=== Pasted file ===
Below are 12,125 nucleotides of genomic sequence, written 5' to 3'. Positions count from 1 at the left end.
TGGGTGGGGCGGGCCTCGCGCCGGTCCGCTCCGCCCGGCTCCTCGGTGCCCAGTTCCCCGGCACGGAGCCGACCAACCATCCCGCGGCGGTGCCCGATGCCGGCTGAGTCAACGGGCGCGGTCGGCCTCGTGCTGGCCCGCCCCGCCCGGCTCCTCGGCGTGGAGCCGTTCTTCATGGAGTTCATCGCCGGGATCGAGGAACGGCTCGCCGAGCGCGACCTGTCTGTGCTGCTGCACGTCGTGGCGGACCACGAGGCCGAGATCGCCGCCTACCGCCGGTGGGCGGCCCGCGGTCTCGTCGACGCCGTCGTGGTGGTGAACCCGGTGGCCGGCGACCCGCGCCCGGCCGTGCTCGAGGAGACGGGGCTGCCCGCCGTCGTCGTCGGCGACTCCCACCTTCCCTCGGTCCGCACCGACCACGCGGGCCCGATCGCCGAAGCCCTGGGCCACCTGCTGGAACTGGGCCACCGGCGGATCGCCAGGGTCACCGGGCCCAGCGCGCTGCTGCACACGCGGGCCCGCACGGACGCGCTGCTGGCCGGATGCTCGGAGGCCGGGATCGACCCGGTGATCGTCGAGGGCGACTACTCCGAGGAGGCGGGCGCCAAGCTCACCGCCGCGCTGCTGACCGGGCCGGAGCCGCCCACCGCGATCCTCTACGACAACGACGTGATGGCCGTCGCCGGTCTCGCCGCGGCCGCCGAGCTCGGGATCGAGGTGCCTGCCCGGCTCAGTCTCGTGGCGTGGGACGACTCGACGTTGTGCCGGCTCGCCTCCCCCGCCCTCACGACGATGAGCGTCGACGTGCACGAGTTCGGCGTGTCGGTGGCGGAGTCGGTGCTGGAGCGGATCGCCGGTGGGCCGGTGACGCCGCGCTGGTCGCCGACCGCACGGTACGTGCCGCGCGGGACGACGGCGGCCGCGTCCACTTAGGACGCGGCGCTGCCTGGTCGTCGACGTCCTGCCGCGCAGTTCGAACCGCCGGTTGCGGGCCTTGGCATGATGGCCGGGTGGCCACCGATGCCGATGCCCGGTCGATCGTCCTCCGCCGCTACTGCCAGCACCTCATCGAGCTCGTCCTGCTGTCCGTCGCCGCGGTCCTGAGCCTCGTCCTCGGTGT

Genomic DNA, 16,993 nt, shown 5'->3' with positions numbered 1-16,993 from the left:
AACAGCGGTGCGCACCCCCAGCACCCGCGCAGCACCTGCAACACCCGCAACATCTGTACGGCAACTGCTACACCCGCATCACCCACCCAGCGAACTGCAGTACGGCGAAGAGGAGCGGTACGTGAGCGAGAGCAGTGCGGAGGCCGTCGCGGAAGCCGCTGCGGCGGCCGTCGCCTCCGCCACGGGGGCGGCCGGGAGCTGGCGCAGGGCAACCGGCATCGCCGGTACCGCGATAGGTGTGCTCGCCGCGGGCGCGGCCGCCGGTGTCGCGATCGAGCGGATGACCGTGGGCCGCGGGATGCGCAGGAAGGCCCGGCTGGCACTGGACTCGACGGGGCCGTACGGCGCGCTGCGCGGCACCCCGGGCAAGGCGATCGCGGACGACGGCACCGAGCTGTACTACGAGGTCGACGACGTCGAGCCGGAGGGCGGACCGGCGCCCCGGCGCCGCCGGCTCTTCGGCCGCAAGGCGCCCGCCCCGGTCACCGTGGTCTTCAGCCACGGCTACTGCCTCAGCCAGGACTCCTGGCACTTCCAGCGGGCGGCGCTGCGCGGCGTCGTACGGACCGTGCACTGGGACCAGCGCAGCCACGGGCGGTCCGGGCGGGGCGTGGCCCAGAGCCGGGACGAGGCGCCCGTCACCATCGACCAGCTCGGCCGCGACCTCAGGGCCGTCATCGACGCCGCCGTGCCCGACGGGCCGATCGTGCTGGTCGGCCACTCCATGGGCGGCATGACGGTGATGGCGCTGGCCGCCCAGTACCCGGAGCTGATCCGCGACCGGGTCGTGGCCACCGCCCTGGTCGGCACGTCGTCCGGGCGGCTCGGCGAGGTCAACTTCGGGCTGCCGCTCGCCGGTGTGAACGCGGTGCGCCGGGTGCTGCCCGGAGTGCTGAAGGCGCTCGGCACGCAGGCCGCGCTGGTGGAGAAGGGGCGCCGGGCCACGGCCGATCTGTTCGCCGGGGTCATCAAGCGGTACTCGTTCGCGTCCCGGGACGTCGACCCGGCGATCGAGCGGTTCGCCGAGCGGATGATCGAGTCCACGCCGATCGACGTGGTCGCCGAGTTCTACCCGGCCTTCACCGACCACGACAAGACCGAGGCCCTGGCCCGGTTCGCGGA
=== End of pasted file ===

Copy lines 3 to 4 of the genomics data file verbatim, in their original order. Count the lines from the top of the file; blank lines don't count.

Genomic DNA, 16,993 nt, shown 5'->3' with positions numbered 1-16,993 from the left:
AACAGCGGTGCGCACCCCCAGCACCCGCGCAGCACCTGCAACACCCGCAACATCTGTACGGCAACTGCTACACCCGCATCACCCACCCAGCGAACTGCAGTACGGCGAAGAGGAGCGGTACGTGAGCGAGAGCAGTGCGGAGGCCGTCGCGGAAGCCGCTGCGGCGGCCGTCGCCTCCGCCACGGGGGCGGCCGGGAGCTGGCGCAGGGCAACCGGCATCGCCGGTACCGCGATAGGTGTGCTCGCCGCGGGCGCGGCCGCCGGTGTCGCGATCGAGCGGATGACCGTGGGCCGCGGGATGCGCAGGAAGGCCCGGCTGGCACTGGACTCGACGGGGCCGTACGGCGCGCTGCGCGGCACCCCGGGCAAGGCGATCGCGGACGACGGCACCGAGCTGTACTACGAGGTCGACGACGTCGAGCCGGAGGGCGGACCGGCGCCCCGGCGCCGCCGGCTCTTCGGCCGCAAGGCGCCCGCCCCGGTCACCGTGGTCTTCAGCCACGGCTACTGCCTCAGCCAGGACTCCTGGCACTTCCAGCGGGCGGCGCTGCGCGGCGTCGTACGGACCGTGCACTGGGACCAGCGCAGCCACGGGCGGTCCGGGCGGGGCGTGGCCCAGAGCCGGGACGAGGCGCCCGTCACCATCGACCAGCTCGGCCGCGACCTCAGGGCCGTCATCGACGCCGCCGTGCCCGACGGGCCGATCGTGCTGGTCGGCCACTCCATGGGCGGCATGACGGTGATGGCGCTGGCCGCCCAGTACCCGGAGCTGATCCGCGACCGGGTCGTGGCCACCGCCCTGGTCGGCACGTCGTCCGGGCGGCTCGGCGAGGTCAACTTCGGGCTGCCGCTCGCCGGTGTGAACGCGGTGCGCCGGGTGCTGCCCGGAGTGCTGAAGGCGCTCGGCACGCAGGCCGCGCTGGTGGAGAAGGGGCGCCGGGCCACGGCCGATCTGTTCGCCGGGGTCATCAAGCGGTACTCGTTCGCGTCCCGGGACGTCGACCCGGCGATCGAGCGGTTCGCCGAGCGGATGATCGAGTCCACGCCGATCGACGTGGTCGCCGAGTTCTACCCGGCCTTCACCGACCACGACAAGACCGAGGCCCTGGCCCGGTTCGCGGA